I have come to a crossroads and, I [do] regret to say, have to jump ship. Roon is a phenomenal product but we just can’t afford it.
But let me start with what is so truly cool about Roon:
- Seamless integration with Tidal. This simply works. Search for an album; if you have it already, it will play that, if you don’t, it will find it on Tidal and play that (if it exists). Awesome! Very few albums in our own archive exist in Tidal and Qobuz, so Tidal will only ever be a nice addition. But granted, a nice and unobtrusive one it is.
- Roon has a very good UI. Apart from not being in Danish, it is really quite amazingly good. There are a few lapses but those are minor and easily tolerated.
- Navigating multi-room playback is textbook easy.
- Bringing different protocols together as well as it does, e.g. DLNA, Airplay, Chromecast and RAAT, is just a stroke of genius.
- We don’t use DSP but the fact that Roon does it so effortlessly is no little feat. But, as I say, all our devices play well as they are.
- In terms of actual bugs or malfunctions we have had none whatsoever. Roon just flat-out works.
Then there are the problems:
- Roon does not play well with segregated networks. In our case, two locations tied together by a VPN. If you can’t multicast, you can’t discover the server and you can’t discover devices.
One solution would be to put a Roon Core at both ends of the VPN. That, however, accelerates the cost from an already staggering $700 to a downright heart bleeding $1,400. I certainly do appreciate the expenses in software development, making my own living there too, and the costs of having to provide metadata en masse, but since none of this information is localized anyway, we have little use for it. And even if we did accept English information on non-English albums, few of them have any information at all.
- Localisation: I have to provide the Danish translation myself, and really wouldn’t mind if the price had been lower. I work with terminologisation and do this professionally; I could and would chip in my piece of the burden to localize for the greater good, and actually began to do so before the price increase last winter, but that was where the enchantment wore off. That said, however, I do commend Roon for requiring translations be team driven.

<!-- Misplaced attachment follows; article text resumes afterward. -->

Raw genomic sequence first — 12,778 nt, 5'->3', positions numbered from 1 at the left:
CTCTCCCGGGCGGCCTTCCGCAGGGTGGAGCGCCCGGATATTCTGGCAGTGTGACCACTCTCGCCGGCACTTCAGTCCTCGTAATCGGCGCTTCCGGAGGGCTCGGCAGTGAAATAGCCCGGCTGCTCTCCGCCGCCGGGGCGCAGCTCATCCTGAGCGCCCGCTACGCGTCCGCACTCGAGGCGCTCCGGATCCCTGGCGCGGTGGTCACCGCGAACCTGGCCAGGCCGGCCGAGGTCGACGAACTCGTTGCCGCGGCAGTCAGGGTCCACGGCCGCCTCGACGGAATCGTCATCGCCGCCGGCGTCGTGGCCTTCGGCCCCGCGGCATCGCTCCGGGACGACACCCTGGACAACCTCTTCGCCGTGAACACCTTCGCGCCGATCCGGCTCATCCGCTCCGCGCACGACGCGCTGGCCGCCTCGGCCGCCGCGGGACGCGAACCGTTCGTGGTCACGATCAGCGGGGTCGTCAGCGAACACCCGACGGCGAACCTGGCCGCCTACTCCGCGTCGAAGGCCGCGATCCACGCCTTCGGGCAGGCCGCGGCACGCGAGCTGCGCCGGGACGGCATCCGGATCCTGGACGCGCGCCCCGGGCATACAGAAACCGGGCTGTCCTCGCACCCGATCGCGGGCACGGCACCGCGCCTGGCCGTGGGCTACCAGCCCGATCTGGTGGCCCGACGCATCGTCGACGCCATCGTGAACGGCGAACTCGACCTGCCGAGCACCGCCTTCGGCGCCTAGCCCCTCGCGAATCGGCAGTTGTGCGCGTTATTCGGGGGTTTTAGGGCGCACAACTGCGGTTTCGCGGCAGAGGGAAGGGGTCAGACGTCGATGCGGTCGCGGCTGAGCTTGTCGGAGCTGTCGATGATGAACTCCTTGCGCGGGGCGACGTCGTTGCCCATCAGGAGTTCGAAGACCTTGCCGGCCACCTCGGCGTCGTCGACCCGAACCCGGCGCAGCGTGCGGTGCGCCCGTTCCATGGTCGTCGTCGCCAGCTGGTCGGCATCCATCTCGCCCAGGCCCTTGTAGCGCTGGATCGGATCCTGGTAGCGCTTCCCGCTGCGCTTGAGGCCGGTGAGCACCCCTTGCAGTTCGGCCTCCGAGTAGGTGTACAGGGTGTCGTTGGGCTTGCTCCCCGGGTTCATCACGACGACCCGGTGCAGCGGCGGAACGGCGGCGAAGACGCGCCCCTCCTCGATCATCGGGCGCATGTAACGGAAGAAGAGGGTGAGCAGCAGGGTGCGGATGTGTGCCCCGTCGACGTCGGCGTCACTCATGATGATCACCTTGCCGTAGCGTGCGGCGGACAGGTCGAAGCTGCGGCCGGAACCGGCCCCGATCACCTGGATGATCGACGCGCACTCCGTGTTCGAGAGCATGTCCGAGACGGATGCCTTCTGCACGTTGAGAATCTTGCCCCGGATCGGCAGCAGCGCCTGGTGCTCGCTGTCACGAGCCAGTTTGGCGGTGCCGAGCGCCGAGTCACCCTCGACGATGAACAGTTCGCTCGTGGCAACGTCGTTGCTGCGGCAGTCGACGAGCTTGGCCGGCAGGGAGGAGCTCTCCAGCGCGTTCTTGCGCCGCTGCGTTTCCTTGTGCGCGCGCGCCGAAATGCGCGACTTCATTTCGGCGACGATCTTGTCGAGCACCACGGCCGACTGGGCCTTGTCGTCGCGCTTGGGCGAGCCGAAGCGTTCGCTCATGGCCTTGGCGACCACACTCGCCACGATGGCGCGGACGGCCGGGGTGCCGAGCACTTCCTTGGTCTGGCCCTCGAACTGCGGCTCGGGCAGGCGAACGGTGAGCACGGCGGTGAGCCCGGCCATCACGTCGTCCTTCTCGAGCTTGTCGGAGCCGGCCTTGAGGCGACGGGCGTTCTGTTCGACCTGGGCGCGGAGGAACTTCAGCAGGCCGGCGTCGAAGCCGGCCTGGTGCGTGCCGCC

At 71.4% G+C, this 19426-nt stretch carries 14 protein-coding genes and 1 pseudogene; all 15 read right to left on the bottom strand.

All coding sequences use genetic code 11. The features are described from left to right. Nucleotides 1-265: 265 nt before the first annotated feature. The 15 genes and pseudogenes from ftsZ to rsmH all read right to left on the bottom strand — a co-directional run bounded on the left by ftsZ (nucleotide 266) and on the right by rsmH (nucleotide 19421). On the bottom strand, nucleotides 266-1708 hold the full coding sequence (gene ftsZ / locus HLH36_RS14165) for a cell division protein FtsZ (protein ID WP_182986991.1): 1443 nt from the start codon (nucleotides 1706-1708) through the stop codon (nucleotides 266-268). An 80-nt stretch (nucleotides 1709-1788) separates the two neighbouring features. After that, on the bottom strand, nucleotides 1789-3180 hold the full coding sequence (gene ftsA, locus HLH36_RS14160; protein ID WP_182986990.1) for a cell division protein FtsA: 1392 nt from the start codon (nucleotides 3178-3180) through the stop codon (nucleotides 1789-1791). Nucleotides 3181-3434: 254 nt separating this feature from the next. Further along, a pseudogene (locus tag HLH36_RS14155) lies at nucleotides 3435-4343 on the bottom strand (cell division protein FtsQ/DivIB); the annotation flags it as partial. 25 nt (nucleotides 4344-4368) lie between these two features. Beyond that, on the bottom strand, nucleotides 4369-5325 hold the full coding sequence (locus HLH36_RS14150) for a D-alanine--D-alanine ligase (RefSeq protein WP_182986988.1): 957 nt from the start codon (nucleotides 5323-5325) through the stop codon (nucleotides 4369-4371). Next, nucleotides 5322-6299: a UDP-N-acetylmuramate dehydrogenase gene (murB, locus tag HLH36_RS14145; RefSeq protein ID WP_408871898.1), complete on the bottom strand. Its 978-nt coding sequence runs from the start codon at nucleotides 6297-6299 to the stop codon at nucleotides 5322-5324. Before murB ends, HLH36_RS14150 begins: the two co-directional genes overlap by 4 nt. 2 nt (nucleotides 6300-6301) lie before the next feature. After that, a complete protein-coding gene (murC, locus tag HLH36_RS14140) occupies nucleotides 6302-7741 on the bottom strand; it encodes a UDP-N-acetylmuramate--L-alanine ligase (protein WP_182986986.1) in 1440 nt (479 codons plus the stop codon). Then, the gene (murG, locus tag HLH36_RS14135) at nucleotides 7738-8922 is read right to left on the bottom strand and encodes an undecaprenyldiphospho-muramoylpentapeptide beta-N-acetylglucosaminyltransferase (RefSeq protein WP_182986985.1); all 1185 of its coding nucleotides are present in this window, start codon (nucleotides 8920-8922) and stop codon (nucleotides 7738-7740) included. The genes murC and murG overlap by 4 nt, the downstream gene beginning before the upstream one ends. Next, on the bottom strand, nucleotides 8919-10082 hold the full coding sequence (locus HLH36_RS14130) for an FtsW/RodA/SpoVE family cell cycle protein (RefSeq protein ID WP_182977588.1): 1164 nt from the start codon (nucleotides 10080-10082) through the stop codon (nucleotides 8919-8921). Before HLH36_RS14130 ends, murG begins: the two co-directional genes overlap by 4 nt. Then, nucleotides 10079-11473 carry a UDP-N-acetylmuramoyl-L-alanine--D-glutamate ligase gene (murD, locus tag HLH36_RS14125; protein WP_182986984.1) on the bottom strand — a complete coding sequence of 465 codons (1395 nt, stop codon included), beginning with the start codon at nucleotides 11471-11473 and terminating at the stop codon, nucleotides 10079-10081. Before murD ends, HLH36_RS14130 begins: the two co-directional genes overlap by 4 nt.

We have settled for Minimserver for DLNA and BubbleUPnP for OpenHome (Linn’s extended DLNA). They run off of a Synology NAS at each location, replicating files and metadata*) over VPN. The OpenHome Control Point operates the same devices we did before since almost everything we have is DLNA compliant and can be handled by BubbleUPnP. Tidal support is handled by the control points, so only multi-room playback is a serious lack in this setup. I have initiated a cross-platform project to make an OpenHome control point, but until that is finished, we use Lumin as the control point on Android and iOS, and trusty old Linn Kazoo on Windows.
These are some other solutions we tested but discarded:
- Pure DLNA implementations. There is an inherent drawback in the DLNA control point specification, tying them one-to-one to a renderer, making shared playlists and multiple control points a tremendous hassle.
- Plex, Kodi and Emby. They extend DLNA and alleviate some of the control point issues from pure DLNA implementations but not all. On top of that, they are aimed predominantly at video and much too convoluted to operate. Emby came close by adding an extra tier to the control point chain, at least letting it have shared playlists but requiring their own control point (which is sloppily made).
- Volumio and Rune Audio. They appear to be focused solely on making renderers. Wouldn’t work, even if they look cool. Interesting as renderers, though.
Who knows. One day I will come crawling back. Until then, I wish you all the best and hope that Roon will flourish. I do love the product, I just can’t afford it.
/ Thomas Nielsen
*) We already had a system in place, where metadata are stored and versioned in a SQL server and written to file tags upon change. Originally this was done because we had master files for use with Squeezebox together with down-sampled [duplicate] files for Sonos and needed an easy way to change across format.